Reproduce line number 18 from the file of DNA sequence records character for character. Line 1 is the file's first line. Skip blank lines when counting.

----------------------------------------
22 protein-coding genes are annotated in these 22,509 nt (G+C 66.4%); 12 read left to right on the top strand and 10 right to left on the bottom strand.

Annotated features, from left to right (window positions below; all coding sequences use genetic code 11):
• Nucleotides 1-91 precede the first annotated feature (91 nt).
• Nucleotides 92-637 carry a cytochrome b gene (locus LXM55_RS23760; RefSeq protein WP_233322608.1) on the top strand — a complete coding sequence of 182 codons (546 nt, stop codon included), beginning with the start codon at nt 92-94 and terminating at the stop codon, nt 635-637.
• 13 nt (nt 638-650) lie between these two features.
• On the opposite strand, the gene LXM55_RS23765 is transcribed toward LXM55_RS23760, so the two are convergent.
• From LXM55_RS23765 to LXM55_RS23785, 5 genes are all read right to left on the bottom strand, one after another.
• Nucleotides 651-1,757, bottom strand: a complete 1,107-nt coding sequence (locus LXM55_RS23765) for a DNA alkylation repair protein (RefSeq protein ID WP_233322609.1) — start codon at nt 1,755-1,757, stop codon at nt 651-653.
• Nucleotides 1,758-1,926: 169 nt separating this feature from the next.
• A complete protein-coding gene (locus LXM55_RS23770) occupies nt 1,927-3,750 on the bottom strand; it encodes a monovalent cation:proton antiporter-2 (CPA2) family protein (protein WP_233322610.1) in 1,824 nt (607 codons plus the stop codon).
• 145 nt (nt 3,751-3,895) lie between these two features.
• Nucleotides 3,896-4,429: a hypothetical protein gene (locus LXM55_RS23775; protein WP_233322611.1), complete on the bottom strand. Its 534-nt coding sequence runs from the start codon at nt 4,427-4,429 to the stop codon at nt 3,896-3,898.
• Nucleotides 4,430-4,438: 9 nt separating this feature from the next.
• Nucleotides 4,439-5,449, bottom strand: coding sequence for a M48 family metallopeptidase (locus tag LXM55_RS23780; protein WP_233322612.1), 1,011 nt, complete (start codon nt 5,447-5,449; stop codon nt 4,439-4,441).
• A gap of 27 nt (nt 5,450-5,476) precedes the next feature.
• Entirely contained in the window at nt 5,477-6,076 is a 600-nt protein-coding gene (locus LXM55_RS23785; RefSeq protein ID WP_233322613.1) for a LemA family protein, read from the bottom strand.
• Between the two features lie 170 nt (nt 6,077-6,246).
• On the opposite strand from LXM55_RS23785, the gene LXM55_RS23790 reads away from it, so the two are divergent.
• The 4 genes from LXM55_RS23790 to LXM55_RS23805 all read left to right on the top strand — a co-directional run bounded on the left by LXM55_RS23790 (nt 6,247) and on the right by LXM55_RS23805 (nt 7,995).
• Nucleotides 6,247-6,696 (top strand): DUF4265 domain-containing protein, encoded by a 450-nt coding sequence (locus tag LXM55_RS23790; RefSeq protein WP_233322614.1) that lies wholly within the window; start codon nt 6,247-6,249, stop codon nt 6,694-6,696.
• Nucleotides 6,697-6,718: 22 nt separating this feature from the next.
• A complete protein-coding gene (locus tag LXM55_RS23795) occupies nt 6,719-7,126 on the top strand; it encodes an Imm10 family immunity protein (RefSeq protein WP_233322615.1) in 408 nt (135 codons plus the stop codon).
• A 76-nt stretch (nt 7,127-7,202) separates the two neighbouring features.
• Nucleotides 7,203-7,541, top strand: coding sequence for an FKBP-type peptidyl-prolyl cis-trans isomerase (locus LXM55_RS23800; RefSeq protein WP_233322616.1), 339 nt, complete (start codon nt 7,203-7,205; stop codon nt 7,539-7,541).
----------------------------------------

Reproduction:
• On the opposite strand from LXM55_RS23785, the gene LXM55_RS23790 reads away from it, so the two are divergent.